‘One year on, our economic tools are constraining the Kremlin,’ says Treasury deputy secretary
US Treasury Deputy Secretary Wally Adeyemo said the Russian economy continues to “deteriorate” through western sanctions on Moscow amid its war against Ukraine.
“One year on, our economic tools are constraining the Kremlin,” Adeyemo said Tuesday at the Council on Foreign Relations.
“Our sanctions and export controls –implemented in partnership with the Department of Commerce — have degraded Russia’s ability to replace more than 9,000 pieces of military equipment lost since the start of the war, forced production shutdowns at key defense facilities and caused shortages of essential components for tanks and aircraft production,” he said.
Adeyemo said the US’ export controls and sanctions will continue to prevent Russia from accessing the equipment needed to make up for its losses, while the sanctions will make it harder for the Kremlin to use the remaining resources that it can access to pay for the weapons it needs.
“While Russia’s economic data appears to be better than many expected early in the conflict, our actions are forcing the Kremlin to use its limited resources to prop up their economy at a time where they would rather be investing every dollar in their war machine,” he said.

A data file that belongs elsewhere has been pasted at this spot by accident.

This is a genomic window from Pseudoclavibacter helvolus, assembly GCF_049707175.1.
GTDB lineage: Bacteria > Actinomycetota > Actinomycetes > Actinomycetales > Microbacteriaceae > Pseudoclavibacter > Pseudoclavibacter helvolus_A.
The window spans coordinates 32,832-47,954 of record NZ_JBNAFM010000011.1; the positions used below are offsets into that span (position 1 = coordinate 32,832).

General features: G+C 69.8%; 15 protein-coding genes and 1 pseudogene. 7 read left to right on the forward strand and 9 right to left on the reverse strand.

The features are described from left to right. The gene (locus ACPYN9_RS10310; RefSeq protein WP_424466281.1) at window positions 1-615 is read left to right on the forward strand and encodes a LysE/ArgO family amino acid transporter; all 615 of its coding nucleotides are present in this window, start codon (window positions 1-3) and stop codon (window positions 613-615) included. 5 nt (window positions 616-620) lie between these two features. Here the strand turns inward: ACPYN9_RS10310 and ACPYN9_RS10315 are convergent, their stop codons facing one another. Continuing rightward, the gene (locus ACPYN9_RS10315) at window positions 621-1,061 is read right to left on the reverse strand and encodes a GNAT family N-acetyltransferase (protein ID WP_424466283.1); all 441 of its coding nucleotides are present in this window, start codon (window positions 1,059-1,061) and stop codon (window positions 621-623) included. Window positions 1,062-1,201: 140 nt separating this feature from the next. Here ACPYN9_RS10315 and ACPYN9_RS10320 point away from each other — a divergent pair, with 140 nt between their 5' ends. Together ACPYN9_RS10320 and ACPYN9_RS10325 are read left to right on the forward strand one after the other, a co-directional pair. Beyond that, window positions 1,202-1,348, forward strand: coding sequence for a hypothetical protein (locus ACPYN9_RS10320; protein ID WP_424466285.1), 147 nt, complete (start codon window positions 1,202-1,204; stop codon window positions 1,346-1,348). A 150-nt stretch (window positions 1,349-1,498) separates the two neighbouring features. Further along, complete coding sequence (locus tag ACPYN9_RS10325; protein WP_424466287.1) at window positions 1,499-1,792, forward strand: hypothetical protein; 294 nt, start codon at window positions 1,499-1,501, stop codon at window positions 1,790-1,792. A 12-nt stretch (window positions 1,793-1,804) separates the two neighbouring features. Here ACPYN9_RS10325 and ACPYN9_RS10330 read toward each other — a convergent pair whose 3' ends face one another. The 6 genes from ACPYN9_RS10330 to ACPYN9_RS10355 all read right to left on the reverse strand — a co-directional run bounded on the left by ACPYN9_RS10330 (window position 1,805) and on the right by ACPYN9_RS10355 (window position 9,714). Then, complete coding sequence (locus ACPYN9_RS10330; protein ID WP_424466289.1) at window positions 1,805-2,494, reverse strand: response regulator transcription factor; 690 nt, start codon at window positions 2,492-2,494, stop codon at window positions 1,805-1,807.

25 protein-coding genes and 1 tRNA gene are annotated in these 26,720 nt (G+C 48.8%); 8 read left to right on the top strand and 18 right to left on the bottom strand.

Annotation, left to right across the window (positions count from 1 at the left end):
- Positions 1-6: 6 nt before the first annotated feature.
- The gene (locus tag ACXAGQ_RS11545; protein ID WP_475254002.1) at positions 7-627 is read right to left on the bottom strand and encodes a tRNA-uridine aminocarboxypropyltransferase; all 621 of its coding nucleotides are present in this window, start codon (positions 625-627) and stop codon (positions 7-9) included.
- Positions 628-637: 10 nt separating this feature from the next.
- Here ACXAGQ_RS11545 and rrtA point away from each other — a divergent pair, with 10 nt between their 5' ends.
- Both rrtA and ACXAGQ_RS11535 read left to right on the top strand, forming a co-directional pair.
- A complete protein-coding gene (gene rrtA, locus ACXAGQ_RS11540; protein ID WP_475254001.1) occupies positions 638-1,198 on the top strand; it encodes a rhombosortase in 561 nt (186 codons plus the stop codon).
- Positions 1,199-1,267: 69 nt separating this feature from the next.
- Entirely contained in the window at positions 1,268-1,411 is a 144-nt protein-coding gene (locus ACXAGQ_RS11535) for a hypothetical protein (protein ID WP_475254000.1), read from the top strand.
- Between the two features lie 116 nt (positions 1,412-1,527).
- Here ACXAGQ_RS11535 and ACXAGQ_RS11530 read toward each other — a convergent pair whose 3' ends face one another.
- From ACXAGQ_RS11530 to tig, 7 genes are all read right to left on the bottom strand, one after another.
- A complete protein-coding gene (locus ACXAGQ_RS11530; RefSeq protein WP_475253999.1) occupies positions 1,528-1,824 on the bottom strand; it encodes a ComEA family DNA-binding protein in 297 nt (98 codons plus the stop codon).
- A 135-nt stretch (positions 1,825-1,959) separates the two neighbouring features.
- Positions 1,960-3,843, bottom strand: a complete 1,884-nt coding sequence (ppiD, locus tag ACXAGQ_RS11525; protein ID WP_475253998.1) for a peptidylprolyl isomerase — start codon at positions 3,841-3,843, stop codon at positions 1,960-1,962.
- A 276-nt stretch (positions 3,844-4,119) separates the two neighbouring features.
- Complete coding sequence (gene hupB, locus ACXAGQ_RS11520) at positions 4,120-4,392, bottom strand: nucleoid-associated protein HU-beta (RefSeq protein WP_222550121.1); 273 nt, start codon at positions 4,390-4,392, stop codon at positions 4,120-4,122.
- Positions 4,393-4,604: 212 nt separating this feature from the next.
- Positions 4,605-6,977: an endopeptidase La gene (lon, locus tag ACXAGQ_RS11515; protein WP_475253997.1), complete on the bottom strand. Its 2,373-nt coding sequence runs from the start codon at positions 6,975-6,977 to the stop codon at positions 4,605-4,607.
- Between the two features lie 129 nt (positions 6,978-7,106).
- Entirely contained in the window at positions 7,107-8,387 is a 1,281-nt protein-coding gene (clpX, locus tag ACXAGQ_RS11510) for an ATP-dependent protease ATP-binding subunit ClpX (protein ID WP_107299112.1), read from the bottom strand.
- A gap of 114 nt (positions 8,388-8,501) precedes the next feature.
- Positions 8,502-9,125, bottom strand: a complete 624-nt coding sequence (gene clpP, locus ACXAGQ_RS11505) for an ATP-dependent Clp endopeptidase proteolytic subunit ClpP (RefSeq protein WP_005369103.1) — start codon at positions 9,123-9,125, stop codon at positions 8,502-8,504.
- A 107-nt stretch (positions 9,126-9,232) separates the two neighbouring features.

While the Russian economy is expected to lose $190 billion in gross domestic product by 2026, compared to before the war, Russia had a budget deficit of $47 billion last year, its second-highest in the post-Soviet era, according to Adeyemo.
The price cap has also been reducing Russia’s revenues from energy, as its monthly budget revenues from oil and natural gas last month fell to its lowest since 2020 and are 46% below compared to a year ago, he added.
Adeyemo said the coalition of more than 30 allied nations, which represent over 50% of the global economy, “have more work to do,” especially in coordination with the G7 and the EU.